AASA’s Study of Afterschool Sites

AASA made site visits to afterschool programs in 10 school districts nationwide under the auspices of the Charles Stewart Mott Foundation.

The purpose of the AASA Afterschool Study was to discover how strong leaders overcame common bureaucratic barriers at the district and central-office level to deliver effective afterschool programs.

While most administrators agree that afterschool programs are a good idea, many choose not to adopt them. AASA sought answers to these questions in districts nationwide:

* What is the difference between the leadership of districts with successful afterschool programs and leaders of districts with less successful programs?

* Are the belief systems of these superintendents markedly different from those of superintendents who have not been successful at running afterschool programs?

* What strategies are used by those who have overcome bureaucratic hurdles?

Obstacles Found
The following barriers were among those identified in some districts:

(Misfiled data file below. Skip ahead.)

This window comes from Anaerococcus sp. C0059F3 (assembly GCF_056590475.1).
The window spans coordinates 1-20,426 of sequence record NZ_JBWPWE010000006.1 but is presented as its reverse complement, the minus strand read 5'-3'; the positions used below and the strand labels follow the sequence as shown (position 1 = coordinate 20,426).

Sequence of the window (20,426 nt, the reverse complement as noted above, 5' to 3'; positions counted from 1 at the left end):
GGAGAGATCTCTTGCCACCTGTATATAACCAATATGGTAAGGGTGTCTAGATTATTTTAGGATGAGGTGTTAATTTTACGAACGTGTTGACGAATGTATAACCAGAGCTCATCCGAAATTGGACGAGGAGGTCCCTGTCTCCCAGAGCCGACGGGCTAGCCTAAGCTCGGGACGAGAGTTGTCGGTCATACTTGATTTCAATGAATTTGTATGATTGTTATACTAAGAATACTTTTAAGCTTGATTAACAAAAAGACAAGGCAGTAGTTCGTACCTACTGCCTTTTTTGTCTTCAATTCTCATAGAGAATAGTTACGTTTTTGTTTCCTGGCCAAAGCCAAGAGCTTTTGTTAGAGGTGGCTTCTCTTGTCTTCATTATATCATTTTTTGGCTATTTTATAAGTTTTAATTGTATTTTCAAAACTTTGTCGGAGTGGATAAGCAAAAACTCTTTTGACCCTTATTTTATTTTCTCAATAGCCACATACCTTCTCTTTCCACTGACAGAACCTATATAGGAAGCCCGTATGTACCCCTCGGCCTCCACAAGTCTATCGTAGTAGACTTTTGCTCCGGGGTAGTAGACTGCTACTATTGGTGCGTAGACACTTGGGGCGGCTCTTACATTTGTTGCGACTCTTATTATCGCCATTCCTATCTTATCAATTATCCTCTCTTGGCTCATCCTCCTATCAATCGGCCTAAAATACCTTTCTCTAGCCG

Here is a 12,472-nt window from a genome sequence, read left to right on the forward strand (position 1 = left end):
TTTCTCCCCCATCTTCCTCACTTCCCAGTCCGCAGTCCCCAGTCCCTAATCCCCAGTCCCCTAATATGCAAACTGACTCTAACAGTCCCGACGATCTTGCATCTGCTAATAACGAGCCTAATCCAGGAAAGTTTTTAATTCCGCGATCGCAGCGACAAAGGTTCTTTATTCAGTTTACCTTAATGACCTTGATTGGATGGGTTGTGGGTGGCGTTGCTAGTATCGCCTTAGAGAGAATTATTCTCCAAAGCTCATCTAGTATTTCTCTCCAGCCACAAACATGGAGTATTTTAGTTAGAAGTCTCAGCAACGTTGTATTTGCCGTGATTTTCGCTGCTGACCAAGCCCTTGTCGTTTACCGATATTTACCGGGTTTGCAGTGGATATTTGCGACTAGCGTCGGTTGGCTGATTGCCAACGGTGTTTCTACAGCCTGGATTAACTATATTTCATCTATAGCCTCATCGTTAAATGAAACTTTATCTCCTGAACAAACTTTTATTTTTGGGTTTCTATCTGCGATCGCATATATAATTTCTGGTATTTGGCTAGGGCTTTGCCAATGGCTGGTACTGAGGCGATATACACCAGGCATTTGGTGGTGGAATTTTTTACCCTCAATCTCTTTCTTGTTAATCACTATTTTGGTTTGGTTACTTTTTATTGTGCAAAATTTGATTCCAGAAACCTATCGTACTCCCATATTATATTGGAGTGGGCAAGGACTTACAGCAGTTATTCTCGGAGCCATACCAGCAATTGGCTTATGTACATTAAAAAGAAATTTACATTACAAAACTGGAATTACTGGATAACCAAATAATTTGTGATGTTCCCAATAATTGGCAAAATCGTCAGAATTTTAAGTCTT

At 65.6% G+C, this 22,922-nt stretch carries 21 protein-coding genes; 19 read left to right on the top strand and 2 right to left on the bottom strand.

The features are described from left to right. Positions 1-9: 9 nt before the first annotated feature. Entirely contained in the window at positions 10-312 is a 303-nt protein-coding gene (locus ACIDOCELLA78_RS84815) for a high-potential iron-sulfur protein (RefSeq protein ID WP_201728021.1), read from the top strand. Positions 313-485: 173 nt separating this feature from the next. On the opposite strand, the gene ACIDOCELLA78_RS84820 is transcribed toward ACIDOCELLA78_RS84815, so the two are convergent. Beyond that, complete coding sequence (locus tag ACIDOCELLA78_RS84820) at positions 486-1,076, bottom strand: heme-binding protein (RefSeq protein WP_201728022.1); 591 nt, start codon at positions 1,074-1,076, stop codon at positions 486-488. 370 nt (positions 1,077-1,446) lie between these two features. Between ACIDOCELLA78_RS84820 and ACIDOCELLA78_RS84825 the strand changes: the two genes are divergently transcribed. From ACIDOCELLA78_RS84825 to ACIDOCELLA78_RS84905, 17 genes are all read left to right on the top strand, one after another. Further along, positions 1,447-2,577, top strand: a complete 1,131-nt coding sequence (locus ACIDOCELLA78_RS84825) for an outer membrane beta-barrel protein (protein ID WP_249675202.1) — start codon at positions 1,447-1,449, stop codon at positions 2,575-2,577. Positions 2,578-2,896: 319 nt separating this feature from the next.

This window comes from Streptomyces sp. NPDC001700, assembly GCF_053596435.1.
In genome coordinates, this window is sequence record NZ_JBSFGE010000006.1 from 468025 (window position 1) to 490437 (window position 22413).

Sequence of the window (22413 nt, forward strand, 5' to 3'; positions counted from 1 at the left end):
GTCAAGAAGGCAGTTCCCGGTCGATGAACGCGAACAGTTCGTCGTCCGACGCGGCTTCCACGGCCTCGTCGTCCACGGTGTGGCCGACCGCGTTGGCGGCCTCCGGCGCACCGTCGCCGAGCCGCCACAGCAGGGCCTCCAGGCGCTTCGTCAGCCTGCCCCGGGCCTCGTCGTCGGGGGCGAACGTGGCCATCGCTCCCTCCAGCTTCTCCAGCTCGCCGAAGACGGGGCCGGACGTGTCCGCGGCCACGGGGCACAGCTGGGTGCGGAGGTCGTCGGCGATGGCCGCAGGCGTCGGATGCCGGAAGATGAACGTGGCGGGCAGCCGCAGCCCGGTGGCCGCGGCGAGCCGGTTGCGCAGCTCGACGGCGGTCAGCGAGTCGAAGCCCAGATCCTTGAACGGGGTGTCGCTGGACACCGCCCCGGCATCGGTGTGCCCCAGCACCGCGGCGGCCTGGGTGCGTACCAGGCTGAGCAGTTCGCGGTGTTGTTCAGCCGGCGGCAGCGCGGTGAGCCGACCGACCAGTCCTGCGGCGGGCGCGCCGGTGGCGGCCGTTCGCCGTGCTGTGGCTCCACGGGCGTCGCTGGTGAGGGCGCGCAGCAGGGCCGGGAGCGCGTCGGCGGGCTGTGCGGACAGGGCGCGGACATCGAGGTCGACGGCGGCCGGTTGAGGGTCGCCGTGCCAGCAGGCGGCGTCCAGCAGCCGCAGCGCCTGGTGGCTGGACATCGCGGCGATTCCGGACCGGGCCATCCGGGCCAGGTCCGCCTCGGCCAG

* A significant lack of coordination between the afterschool director (if one exists), site coordinators and principals. In programs without an afterschool director, site coordinators and principals can experience tense relationships.

* A perception that afterschool programs are too much work for an already burdened principal, particularly in high-needs schools.

* The view there’s little connection between the instructional program of the school and the afterschool program’s goals.

* The lack of clear reporting lines between site coordinators, district management and building principals.

* Perceived lack of district support and adversarial feelings about the central office.